Yesterday’s Office for National Statistics (ONS) labour market statistics made for further gloomy reading, with figures highlighting a further rise in unemployment, taking current figures to the worst levels of unemployment for 17 years. As of the latest figures, 2.57 million people are unemployed; that equates to 8.1% of the population.
There is further evidence that jobs growth in the private sector is not sufficient to offset losses in the public sector, and perhaps the only ‘positive’ finding was that youth unemployment didn’t break the one million mark – although it came pretty close at 991,000.
However, two days after the ONS figures pointed to mass unemployment, a report has been published by the British Chambers of Commerce (BCC) in which employers claim there is a shortage of skilled candidates. How can this be?
It seems outlandish to suggest there is a lack of quality candidates out there – surely there must be a proportion of the two and a half million unemployed that are sufficiently skilled and ready for work?
Well, not according to the BCC’s findings, in which almost half of respondents said it is ”very” or “quite” difficult to fill vacancies, with many citing candidates’ lack of basic skills such as literacy, numeracy, timekeeping and communication.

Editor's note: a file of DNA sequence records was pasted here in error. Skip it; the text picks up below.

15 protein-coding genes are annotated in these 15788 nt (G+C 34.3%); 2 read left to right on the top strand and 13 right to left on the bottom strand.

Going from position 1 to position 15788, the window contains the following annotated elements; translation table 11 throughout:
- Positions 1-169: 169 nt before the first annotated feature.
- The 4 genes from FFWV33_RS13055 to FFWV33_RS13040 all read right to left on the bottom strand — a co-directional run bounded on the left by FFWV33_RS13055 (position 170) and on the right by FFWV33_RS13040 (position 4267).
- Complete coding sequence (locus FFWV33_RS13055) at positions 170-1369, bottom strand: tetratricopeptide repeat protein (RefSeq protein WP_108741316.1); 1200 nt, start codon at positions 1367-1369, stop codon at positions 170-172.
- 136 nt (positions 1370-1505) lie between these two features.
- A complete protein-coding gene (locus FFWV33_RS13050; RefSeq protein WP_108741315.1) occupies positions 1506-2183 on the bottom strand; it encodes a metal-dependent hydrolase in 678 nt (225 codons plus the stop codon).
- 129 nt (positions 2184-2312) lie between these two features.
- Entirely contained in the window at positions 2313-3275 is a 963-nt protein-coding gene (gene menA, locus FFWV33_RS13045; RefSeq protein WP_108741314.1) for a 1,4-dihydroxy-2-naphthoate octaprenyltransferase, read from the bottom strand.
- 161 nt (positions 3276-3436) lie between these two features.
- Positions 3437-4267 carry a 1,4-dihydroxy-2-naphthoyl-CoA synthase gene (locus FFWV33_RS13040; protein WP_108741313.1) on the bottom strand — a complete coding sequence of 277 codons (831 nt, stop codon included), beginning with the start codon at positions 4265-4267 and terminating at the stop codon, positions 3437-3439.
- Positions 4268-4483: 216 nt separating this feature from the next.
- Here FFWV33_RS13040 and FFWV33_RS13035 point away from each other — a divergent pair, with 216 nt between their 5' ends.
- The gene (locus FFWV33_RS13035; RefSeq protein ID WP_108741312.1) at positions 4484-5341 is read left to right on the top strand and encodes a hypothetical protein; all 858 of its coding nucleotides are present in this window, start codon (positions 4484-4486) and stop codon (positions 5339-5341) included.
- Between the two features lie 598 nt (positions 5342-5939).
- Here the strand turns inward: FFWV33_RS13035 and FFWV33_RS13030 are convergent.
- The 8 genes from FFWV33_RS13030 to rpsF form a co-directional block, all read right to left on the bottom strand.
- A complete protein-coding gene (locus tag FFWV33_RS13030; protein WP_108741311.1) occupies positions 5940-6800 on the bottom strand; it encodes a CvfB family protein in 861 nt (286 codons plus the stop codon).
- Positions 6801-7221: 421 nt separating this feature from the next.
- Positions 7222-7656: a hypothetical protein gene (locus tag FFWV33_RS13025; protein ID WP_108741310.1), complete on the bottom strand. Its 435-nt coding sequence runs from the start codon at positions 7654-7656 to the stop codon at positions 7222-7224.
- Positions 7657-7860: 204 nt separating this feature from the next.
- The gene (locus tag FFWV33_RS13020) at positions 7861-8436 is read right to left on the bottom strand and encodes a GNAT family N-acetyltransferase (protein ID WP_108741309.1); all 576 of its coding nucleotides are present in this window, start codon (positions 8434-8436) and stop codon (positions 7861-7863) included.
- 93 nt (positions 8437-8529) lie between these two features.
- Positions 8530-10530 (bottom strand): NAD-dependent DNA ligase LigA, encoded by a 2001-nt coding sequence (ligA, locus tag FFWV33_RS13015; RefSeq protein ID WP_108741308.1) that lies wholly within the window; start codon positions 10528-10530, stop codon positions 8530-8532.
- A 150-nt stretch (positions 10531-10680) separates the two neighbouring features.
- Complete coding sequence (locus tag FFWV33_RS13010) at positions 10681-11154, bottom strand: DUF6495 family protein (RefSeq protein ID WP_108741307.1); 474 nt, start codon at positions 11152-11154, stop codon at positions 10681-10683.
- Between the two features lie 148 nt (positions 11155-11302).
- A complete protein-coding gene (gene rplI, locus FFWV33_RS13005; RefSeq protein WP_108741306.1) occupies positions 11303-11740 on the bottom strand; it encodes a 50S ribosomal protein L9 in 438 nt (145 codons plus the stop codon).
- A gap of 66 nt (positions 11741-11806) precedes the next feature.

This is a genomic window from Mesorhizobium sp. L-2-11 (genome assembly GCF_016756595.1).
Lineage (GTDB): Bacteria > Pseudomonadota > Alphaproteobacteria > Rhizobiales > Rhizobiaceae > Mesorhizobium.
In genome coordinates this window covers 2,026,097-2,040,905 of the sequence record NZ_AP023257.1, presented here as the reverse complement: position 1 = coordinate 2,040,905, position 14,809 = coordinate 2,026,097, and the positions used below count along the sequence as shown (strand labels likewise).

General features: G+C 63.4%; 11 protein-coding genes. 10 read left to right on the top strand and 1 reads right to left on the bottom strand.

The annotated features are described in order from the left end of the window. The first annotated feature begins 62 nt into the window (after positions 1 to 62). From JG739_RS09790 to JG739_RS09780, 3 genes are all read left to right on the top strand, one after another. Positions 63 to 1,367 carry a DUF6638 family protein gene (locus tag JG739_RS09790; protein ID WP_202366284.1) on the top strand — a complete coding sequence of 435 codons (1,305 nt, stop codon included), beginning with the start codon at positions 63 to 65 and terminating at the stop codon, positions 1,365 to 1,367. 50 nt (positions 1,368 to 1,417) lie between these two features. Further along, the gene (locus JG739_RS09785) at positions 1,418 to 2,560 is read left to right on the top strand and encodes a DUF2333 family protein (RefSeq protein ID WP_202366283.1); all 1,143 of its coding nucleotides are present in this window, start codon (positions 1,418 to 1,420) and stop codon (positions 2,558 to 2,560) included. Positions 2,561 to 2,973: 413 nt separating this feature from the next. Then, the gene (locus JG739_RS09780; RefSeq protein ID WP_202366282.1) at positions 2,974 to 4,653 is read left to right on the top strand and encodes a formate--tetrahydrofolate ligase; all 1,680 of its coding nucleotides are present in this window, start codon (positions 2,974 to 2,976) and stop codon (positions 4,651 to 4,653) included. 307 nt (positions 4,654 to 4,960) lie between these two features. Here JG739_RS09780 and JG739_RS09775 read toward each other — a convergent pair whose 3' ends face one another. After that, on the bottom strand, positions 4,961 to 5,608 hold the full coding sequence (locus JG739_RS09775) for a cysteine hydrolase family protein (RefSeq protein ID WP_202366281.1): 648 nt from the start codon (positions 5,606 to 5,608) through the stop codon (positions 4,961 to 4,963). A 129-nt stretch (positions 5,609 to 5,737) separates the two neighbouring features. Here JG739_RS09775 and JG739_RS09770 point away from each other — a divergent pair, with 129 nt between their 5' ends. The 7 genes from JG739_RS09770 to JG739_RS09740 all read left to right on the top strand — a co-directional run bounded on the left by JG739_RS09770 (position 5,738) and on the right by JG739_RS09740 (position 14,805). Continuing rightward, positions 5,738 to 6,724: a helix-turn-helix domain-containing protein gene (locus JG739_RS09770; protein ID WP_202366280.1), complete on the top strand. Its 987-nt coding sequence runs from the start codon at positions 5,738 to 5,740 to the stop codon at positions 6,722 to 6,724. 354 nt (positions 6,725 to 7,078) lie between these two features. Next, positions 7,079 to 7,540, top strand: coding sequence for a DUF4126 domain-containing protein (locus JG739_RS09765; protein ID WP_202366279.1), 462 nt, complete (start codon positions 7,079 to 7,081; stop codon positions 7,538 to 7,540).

It is easy to suggest that in order to remedy this skills shortage, there needs to be an overhaul of education and development in order to better prepare people for the workplace. There are regular calls for the Government to act on this issue.
But that’s a long-term plan. What can be done in the short term? Do employers need to source more intelligently to find the talented candidates that must surely be out there? Or do some employers need to take on more responsibility for developing employees after recruiting them?
Is it unrealistic for employers such as those cited in the BCC research to simply expect perfectly skilled and equipped candidates to just drop into their laps?